Thursday, November 27, 2008

Isherwood giving thanks

It’s Thanksgiving Day in the United States. Exactly 50 years ago, the British-born writer, Christopher Isherwood, who had taken American citizenship by then, wrote in his diary about being thankful - thankful for being alive, having just crashed a car while drunk; and thankful for the sweetness of Don, his partner of five years, a young man all of 30 years his junior.

Isherwood was born in Cheshire, UK, the son of an army officer killed in the First World War. He studied at Cambridge, but did not take a degree. Thereafter, he earned a living as a private tutor. His first novel, All the Conspirators, was published in 1928. He spent several years teaching in Germany, a period which provided the material for his best-known novels, such as Mr Norris Changes Trains and Goodbye to Berlin. During the 1930s, Isherwood collaborated with an old school friend, W H Auden, in three verse dramas. In 1938, the two of them went to China and jointly published Journey to a War.

From 1939, Isherwood settled in California, still working as a teacher but also as a script writer for Hollywood films. The Second World War inspired him to become a pacifist, and during the conflict, he worked at a Quaker hostel with refugees from Europe. He also began to follow the religious philosophy of Vedãnta, and write tracts. Several other novels followed, although Isherwood was never prolific. In 1953, he met and fell in love with a teenager, Don Bachardy, 30 years his junior, who would become an artist, and with whom he would have a relationship for the rest of his life. From 1959 to 1966, Isherwood taught at various US universities. By the 1970s, partly because of his autobiographical novels, he had become a leading spokesman for gay rights. He died in 1986.

Isherwood’s first diary dates back to 1949, and was published by Random House: The Condor and the Cows: A South American Travel-Diary. It tells of a journey Isherwood undertook with his lover Bill Caskey, at the behest of RandoM House, during 1947 through Columbia, Ecuador, Peru, Bolivia, and Argentina. University of Minnesota Press brought out a new edition in 2003 which includes additional photographs by Caskey and a new foreword by Jeffrey Meyers. The diary is said to be ‘unsentimental, rich, and wonderfully rendered’ - see Amazon.co.uk. However, The Review of Arts, Literature, Philosophy and the Humanities (RALPH), finds nothing commendable about the book: Isherwood was ‘too lazy to make the most of what could have been a true adventure into the depths of South America’, and his writing was ‘by rote - I did this, I saw that’.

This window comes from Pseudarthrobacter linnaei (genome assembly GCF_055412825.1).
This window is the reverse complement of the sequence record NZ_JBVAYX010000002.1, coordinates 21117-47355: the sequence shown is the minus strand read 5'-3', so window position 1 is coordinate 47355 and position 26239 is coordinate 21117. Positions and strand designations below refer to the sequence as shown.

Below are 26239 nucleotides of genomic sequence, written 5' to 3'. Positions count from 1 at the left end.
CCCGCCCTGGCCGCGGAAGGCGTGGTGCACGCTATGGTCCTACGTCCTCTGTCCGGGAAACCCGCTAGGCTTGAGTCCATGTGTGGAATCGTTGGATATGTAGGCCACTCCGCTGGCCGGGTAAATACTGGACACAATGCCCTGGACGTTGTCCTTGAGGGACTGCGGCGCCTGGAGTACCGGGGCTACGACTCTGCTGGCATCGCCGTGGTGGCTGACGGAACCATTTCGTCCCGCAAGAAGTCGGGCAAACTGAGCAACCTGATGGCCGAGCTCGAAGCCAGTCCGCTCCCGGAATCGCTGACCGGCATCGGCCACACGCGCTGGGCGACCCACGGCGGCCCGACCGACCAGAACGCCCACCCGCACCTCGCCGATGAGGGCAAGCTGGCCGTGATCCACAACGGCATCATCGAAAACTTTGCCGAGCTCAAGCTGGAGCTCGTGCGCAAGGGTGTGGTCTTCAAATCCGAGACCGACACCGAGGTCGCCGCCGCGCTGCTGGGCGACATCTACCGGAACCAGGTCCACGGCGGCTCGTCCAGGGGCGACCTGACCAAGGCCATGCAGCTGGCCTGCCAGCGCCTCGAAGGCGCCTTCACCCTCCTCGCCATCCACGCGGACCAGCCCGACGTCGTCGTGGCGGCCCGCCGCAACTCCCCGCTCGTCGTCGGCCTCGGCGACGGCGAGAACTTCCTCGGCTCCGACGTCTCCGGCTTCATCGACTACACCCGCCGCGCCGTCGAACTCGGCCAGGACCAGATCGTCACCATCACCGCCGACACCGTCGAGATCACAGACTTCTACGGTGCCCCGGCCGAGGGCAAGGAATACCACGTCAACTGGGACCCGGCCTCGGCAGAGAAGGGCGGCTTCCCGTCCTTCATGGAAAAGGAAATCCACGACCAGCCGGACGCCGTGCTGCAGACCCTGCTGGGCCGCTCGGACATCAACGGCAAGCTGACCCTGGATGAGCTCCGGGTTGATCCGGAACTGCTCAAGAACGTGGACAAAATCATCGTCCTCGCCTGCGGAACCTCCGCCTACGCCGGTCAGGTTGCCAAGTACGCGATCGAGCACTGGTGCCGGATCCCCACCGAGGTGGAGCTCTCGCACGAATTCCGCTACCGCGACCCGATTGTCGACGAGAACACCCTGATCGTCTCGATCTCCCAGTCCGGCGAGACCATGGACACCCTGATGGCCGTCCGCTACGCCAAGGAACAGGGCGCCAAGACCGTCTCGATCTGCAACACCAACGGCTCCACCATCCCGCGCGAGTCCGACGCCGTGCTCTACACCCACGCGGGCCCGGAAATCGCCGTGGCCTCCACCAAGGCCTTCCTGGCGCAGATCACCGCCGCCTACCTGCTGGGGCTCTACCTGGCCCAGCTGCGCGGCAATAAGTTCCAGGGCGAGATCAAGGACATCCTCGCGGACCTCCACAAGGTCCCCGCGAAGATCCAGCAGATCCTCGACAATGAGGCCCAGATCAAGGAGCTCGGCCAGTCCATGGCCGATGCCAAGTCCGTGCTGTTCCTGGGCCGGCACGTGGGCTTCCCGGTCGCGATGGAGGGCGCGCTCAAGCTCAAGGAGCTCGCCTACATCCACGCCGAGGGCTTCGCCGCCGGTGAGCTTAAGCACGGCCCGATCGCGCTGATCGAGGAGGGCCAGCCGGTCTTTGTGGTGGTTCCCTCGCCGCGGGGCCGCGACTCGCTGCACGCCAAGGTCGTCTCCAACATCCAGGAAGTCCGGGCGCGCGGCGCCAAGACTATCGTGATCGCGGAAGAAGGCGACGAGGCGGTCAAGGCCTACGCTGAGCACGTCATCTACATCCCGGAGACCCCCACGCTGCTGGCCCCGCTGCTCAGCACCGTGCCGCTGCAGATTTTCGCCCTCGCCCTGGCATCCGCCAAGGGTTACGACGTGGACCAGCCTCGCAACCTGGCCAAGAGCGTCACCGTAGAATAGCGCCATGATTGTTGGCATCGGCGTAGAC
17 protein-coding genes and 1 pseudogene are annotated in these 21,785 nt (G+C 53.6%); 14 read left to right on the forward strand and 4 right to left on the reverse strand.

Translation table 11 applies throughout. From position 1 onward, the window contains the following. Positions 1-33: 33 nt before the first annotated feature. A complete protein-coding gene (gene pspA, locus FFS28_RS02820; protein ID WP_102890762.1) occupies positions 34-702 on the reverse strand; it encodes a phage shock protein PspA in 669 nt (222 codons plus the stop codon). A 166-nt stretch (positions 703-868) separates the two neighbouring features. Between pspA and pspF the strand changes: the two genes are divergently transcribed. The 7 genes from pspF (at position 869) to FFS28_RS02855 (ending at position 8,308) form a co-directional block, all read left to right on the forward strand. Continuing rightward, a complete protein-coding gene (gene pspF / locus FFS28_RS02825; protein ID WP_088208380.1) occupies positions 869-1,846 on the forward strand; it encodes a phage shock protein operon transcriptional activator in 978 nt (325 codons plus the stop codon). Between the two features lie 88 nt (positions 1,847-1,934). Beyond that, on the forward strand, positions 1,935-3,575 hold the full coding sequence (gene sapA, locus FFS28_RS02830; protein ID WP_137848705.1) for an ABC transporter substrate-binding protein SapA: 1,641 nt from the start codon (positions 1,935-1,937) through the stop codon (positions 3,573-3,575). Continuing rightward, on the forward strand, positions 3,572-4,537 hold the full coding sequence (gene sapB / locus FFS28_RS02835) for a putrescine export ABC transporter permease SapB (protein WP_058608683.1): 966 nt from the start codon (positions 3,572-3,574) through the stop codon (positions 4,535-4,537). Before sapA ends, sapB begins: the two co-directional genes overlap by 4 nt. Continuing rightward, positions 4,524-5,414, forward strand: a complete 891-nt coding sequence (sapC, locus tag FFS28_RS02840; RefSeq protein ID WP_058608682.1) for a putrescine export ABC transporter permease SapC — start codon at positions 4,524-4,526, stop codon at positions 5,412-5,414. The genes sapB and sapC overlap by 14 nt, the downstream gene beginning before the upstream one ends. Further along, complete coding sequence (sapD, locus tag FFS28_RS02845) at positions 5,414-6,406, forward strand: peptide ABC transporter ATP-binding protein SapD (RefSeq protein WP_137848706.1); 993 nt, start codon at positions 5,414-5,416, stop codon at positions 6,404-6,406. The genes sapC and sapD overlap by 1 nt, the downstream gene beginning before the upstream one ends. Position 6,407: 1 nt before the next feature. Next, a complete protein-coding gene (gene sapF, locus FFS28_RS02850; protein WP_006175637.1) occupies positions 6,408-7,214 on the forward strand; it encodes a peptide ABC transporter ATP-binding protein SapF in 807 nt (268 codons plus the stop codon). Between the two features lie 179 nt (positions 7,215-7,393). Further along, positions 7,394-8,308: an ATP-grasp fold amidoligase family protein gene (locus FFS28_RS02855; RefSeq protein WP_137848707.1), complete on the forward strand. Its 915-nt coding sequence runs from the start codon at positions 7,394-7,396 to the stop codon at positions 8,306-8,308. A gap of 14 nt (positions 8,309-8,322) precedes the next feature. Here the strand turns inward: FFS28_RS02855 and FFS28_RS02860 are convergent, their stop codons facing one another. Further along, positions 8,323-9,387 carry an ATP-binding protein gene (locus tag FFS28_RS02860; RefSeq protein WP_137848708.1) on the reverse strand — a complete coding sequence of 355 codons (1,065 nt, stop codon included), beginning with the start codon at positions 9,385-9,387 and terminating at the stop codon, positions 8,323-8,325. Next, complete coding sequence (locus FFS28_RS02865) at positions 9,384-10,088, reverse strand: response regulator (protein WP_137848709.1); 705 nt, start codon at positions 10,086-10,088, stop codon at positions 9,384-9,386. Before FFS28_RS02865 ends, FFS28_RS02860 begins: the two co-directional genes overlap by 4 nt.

A first and very substantial edition (over 1,000 pages) of Isherwood’s main diaries were not published until 10 years after his death, in 1996 - Diaries: Volume One 1939-1960 - by HarperCollins and Methuen. The promotional material on Amazon.com says that Isherwood ‘put at least as much of his genius in his diaries as he did in his writings intended for immediate publication’, and that the diaries ‘are beautifully written, gossipy, and indispensable for anyone who cares about writing, the creative process, and gay history’. There appears to be no sign yet of a second volume.

Wikipedia and Kirjasto give short biographies of Isherwood, and The Diary Junction provides a few links to online information about, and quotes from, his diaries. But here, to coincide with Thanksgiving Day in the US, is an extract (taken from Diaries: Volume One 1939-1960) dated exactly 50 years ago today.

27 November 1958
‘What I chiefly have to give thanks for, this Thanksgiving, is that I’m still alive. The night before yesterday, bored after a long, long evening . . , and somewhat though not really drunk, I fell asleep at the wheel driving home and ran smash into a parked car. I guess I was knocked out. I remember nothing - until there was this very furious man, the owner of the parked car, yelling at me that he’d like to bash me to pulp - ‘And I’d do it too,’ he said, ‘if you hadn’t got blood on your face already.’ I had, as a matter of fact, hit the steering wheel, which was twisted up, cut myself between the eyes, bruised both eyes, maybe broken my nose, cut one knee and maybe hurt some ribs. The furious man . . . was eagerly expecting my arrest on a drunk, driving charge. But the police were very nice and sent me home in a taxi after I’d been fixed up at an emergency dressing station.

The other think to be thankful for is that Don and I have finished the rough draft of our play The Monsters, also the day before yesterday. We are cautiously starting the rewrite.

Don has hit a new high of sweetness. He is very happy about the play.’

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